Dust to Glory

We are losing our dashboard.
What they lack in speed
they more than make up for in passion.

It's a feeling inside of this one.
We born know Bajas,
and we die knowing Bajas, too.

I think they're real men.
I mean, there's some stuff

that I have no idea
how they get through.

Racing Class 11, it's very,
very important to finish the race.

Sometimes there are no signs left.
Our time limit is sometimes
very, very narrow for us.

So it's very significant to go through
whatever you have to
go through in getting there,

just getting there.
Stand by. He's on his way.
Air clear.

Looks like we're going right.
By noon everyone
had left the starting line

and racers began
to settle into their groove.

Which isn't always a good thing.
Well, that's the end of our race.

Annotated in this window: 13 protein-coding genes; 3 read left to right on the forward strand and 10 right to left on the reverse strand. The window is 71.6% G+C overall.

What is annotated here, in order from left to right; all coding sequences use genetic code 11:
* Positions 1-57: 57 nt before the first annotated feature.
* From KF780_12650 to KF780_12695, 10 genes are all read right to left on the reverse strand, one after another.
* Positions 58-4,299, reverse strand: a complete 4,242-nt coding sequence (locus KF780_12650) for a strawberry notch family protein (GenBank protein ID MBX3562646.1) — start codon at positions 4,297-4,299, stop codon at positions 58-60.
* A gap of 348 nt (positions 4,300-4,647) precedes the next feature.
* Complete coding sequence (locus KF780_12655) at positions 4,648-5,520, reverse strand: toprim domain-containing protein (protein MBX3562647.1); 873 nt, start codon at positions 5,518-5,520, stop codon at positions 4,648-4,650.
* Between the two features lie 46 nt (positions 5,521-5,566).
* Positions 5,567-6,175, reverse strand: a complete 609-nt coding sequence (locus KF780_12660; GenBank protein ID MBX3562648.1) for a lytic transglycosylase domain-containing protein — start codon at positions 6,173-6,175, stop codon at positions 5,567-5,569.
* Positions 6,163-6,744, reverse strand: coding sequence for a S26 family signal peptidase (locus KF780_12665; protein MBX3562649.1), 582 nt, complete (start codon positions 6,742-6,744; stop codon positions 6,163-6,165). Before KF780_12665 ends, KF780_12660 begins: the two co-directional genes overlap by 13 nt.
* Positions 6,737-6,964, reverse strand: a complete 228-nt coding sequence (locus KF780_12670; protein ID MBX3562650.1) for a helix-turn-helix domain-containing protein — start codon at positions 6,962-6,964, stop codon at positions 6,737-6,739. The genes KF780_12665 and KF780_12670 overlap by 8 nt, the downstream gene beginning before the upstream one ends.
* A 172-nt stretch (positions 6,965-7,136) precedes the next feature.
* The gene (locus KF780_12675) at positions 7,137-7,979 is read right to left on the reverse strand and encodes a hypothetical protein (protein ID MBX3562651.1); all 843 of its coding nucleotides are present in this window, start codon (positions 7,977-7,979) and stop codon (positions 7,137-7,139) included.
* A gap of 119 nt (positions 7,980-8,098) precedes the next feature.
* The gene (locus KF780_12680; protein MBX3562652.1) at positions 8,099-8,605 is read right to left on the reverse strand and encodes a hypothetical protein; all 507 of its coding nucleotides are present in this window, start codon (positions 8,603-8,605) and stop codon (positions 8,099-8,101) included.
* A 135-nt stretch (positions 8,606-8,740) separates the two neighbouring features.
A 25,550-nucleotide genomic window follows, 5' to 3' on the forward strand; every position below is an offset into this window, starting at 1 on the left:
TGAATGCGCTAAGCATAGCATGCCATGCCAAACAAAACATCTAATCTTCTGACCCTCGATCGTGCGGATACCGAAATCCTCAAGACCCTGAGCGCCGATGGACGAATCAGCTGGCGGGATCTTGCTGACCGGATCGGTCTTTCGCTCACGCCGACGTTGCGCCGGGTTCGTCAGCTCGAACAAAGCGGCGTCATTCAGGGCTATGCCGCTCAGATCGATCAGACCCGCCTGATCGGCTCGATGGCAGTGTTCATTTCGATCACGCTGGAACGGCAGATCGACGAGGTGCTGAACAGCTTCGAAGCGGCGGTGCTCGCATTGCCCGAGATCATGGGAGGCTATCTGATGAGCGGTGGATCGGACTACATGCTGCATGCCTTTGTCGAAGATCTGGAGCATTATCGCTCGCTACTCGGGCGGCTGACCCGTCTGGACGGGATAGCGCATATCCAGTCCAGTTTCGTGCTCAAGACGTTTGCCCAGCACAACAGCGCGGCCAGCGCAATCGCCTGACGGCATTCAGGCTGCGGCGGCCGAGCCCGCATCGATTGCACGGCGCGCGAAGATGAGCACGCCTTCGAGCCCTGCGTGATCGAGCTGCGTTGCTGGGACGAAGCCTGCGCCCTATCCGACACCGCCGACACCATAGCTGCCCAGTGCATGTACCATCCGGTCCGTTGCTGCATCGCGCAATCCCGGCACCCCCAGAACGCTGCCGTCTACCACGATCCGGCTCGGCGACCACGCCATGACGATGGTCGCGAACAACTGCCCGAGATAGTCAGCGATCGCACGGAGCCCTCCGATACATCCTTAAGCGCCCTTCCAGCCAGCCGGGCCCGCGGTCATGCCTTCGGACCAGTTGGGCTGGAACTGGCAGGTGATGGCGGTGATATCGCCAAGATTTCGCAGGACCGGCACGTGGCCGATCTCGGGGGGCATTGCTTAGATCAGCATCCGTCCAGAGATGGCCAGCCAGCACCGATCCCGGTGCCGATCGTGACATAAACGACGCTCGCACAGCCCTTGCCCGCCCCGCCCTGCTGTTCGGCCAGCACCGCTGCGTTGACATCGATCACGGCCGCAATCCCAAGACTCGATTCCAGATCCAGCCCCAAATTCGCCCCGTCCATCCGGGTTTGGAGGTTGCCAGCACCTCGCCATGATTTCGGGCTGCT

Isn't that a shame?
Yeah, that sucks, man.
That rock is what got me.
Just the average person
who has a 9-to-5 job

has 10,000 close calls
over the course of a life.

It's the light
that you run through.

Go through an intersection
and that split second later

somebody runs a red light and goes
behind you, you never even saw it.

Down here you're doing like
all 10,000 in one day.

I think when you get back home,
after you do something like that,

it's like slo-mo, life is slo-mo.
Everything else, that's no big deal.

You got a job interview
or you're showing up for something big,

well, what's the worst thing
that could happen?

Somebody says no,
you know, to a sales job?

Well, I just almost got killed 40 times.
So not really that big of a deal.

T's key to deal with adversity.
Al Hogan uprighted his truck
and was back in the race.

We know it was gonna roll over.
It don't seem to phase this one.

This truck likes it, I guess.
Rides better now than it did before.